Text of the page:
Shang-Chi: Kevin Feige Says Audiences "Aren't Ready" for What Tony Leung Brings to Mandarin Role

Since Shang-Chi and the Legend of the Ten Rings was announced it came with the promise that the "Real Mandarin" would finally be making his debut in the Marvel Cinematic Universe. After Iron Man 3's version of the character didn't sit right with some audience members, Marvel Studios quickly backtracked on that being the final say on the comic book villain, turning him into Shang-Chi's father for the upcoming movie. In the film, legendary Hong Kong actor Tony Leung takes on the part opposite Simu Liu and speaking during the film's red carpet premiere in Hollywood, Kevin Feige says you're not ready for what happens.

"We talked about Simu, but also talking about Tony Leung, you mention the family aspect of the movie which I still don't think people are quite ready for what Tony brings to this movie and what the relationship and how unique it is and how emotional this movie becomes," Feige teased to Marvel.com. This marks the latest talking point from someone at the House of Ideas that the version of the comic book character is something new and fresh when compared to what has been on screen already.

"Our version of the character is not The Mandarin in the way that people are expecting him to be," Writer David Callaham told Empire Magazine. "'The Mandarin' is a title that has been applied to him in the past by people that don't understand his culture. But he's a much deeper character than I think a lot of people would expect."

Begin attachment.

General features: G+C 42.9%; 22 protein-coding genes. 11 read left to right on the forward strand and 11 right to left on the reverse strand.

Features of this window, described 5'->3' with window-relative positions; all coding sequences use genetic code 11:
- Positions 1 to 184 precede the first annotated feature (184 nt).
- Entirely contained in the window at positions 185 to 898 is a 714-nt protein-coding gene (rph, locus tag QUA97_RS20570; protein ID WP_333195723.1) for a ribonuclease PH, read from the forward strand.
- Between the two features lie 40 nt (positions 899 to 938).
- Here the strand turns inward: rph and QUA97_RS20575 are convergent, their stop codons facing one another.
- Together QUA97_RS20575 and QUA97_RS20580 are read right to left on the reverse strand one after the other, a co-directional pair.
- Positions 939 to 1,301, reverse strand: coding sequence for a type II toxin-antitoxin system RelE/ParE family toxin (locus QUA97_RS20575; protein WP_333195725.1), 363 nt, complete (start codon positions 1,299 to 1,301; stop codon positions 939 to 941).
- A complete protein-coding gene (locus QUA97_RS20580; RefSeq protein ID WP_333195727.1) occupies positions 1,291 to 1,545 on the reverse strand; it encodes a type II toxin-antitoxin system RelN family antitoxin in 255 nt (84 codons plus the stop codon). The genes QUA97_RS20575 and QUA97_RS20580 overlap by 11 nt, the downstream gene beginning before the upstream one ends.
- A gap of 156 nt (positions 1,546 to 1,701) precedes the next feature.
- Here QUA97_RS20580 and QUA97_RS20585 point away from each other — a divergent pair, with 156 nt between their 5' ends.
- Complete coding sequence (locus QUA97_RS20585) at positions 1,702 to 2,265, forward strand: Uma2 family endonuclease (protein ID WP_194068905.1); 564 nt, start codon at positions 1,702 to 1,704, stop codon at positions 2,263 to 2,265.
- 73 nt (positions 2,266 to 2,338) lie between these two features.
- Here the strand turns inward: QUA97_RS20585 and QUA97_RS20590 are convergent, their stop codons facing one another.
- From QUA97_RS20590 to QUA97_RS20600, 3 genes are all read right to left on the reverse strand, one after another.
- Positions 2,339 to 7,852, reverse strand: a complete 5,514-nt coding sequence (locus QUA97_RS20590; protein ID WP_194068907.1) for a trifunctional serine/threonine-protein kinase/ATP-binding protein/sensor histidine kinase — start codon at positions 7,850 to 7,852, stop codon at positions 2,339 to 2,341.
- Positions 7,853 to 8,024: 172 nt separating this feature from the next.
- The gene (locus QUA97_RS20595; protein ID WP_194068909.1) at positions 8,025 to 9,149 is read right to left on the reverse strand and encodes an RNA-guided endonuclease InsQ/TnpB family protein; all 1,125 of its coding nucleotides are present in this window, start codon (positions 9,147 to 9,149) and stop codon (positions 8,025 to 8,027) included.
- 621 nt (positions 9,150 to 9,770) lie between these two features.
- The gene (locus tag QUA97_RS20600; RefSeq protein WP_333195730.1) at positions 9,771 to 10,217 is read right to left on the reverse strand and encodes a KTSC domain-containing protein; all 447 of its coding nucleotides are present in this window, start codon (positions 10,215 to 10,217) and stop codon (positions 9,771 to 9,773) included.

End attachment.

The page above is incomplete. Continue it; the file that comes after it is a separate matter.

It's unclear if the name "The Mandarin" will be spoken out loud in the film, but Marvel's confirmation that Sir Ben Kingsley will appear in the film means it most likely will. Kingsley as you recall played actor Trevor Slattery aka the "Fake" Mandarin in Iron Man 3. In Shang-Chi, Leung's The Mandarin will go by Wenwu in the film.

"It was for me the part of the Shang-Chi comics that I personally really connected to," Shang-Chi director Destin Daniel Cretton added. "It was really important for us to find the root of that anger and that pain. That was the goal from the get-go, and probably the number one fear of all of us was creating a Mandarin that was further contributing to the 'Yellow Peril' type of stereotypes that are still flying around."

0comments

Shang-Chi and The Legend of The Ten Rings will debut in theaters on September 3rd.